The Border Latino & American Indian Summer Exposure to Research (BLAISER) Program at the University of Arizona Health Sciences presents:
“Implications of Indigenous Data Sovereignty for Scientists, Researchers, and Community Health and Wellbeing”
Stephanie Carroll Rainie, DrPH, MPH (Ahtna Athabascan) | Assistant Professor, Public Health Policy and Management at the Community, Environment and Policy Department, UA Mel and Enid Zuckerman College of Public Health (MEZCOPH); Assistant Research Professor, Udall Center for Studies in Public Policy (UC); Associate Director and Manager – Tribal Health Program for the Native Nations Institute (NNI) in the UC; and Assistant Director for the Center for Indigenous Environmental Health Research (CIEHR), MEZCOPH at the University of Arizona.
WHEN: Tuesday, July 2, 2019 | 1–2 p.m.
WHERE: Drachman Hall A114
This event will be archived for later viewing on the UAHS BioCommunications website at this link: https://tinyurl.com/MBHDLS-Stephanie-Rainie
About the Speaker
Dr. Carroll Rainie's research explores the links between governance, health care, the environment, and community wellness. She collaborates with a community of tribal leaders and program staff, researchers, and students at the UA's NNI and CIEHR, and elsewhere. Stephanie mentors numerous staff and students in responsible research practices, research administration, and leadership, among other topics. She also functions as the UC's liaison to the University's Human Subjects Protection Program, monitoring implementation of the guidelines in UC research projects and participating in broader UA discussions of ethical collaborations with Indigenous peoples and communities.
Stephanie co-founded the US Indigenous Data Sovereignty Network and the International Indigenous Data Sovereignty Interest Group at the Research Data Alliance. She was also a founding member of the UAs American Indian and Indigenous Health Alliance Club at MEZCOPH, working to support the recruitment and retention of Indigenous students and faculty at the UA. She is on the American Indian Studies Graduate Interdisciplinary Program Executive Committee and the faculty advisory board for the UA’s Center for Digital Society and Data Studies.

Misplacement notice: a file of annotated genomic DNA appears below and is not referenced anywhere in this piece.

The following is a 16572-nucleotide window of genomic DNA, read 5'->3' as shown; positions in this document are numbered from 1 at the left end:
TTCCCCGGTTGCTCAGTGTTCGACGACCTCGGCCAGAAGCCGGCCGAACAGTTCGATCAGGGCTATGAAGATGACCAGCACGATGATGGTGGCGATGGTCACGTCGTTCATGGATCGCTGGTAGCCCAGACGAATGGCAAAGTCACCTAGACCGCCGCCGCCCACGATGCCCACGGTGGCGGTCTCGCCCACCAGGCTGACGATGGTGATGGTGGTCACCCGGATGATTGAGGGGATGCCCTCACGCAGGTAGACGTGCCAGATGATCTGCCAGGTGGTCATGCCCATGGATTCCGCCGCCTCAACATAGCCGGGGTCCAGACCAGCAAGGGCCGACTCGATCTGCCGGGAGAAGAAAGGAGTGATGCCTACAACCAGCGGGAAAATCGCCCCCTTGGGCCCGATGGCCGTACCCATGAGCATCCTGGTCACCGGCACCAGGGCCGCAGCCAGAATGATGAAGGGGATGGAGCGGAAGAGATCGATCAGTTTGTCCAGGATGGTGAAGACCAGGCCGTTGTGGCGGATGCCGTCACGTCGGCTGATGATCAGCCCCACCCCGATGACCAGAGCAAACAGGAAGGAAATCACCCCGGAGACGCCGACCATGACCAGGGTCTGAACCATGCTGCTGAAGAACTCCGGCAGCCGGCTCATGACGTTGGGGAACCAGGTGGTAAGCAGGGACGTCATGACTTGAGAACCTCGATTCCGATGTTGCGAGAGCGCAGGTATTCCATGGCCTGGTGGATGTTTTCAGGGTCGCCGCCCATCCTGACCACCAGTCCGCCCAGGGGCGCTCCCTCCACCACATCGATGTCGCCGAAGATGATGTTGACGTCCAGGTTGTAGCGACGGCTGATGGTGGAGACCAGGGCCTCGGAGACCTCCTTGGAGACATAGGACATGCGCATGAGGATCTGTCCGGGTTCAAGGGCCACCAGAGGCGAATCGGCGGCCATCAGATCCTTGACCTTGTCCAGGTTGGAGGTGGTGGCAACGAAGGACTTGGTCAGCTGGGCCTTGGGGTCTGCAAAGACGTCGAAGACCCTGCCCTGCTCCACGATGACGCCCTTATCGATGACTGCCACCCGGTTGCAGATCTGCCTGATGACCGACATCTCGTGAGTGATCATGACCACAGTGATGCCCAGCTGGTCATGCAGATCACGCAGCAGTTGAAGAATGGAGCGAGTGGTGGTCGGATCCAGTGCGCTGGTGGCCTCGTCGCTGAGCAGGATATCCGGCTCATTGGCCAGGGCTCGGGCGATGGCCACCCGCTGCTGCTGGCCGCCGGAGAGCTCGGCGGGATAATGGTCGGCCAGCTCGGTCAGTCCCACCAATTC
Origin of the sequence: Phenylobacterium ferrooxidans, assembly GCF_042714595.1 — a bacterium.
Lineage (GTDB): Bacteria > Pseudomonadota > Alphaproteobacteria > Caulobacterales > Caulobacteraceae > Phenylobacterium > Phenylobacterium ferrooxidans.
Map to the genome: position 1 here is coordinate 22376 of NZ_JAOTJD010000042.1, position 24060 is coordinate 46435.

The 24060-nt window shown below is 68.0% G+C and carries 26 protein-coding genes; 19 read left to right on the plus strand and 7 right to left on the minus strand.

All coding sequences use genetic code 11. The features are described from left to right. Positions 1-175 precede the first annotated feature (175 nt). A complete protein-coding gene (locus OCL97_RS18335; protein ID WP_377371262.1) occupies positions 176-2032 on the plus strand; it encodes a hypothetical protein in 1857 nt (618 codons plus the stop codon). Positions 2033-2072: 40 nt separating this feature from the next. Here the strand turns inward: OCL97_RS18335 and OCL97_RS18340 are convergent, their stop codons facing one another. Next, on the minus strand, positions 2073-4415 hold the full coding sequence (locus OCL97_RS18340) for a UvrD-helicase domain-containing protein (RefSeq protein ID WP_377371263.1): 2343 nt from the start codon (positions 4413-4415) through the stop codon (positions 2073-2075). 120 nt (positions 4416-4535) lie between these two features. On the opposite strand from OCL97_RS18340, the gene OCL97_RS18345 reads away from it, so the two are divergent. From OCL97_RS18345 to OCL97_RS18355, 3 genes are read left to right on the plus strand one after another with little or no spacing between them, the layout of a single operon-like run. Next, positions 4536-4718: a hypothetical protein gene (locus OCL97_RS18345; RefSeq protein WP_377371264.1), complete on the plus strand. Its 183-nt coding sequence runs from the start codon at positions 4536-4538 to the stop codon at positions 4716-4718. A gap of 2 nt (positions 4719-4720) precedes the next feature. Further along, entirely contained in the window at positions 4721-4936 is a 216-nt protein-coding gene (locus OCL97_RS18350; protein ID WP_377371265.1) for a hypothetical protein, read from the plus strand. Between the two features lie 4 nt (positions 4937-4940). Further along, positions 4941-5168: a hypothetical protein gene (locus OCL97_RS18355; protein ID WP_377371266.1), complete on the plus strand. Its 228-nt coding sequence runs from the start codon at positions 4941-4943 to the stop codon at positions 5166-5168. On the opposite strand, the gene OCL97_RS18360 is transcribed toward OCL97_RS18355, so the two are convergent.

Contact: Viridiana Johnson, BLAISER coordinator, email@example.com
About the BLAISER Program
The Border Latino and American Indian Summer Exposure to Research (BLAISER) Program, falls under the Office of the Senior Vice President at the University of Arizona Health Sciences led by Michael D. Dake, MD.
Run in cooperation with the UAHS Office of Diversity and Inclusion, BLAISER is strongly committed to attracting students that represent the diverse population to biomedical research, expose them and make them sensitive to the Health Disparities in Southern of Arizona and the border region. This cutting-edge 10-week, undergraduate research experience provides an extraordinary laboratory training opportunity, pairing junior and senior level student-scholars with preeminent UA Health Sciences researchers. This is a premier research experience for undergraduate students from underrepresented backgrounds arming them with skills to make them competitive and successful in their pursuit of post-secondary education and research.
This annual summer program was created in 2015 to address health disparities in Arizona’s ethnically diverse and fast-growing communities. The inaugural class consisted of 15 students. In 2017, 20 students participated. A maximum of 25 students will be accepted annually. This year's program runs from June 3 to Aug. 6, 2019. Participants gain an extraordinary opportunity to immerse themselves on campus at the University of Arizona Health Sciences. Learn more here: https://uahs.arizona.edu/blaiser
This program is supported in part by Arizona Area Health Education Centers.
University of Arizona Mel & Enid Zuckerman
College of Public Health, Drachman Hall A114
1295 N. Martin Ave.
Tucson, AZ 85721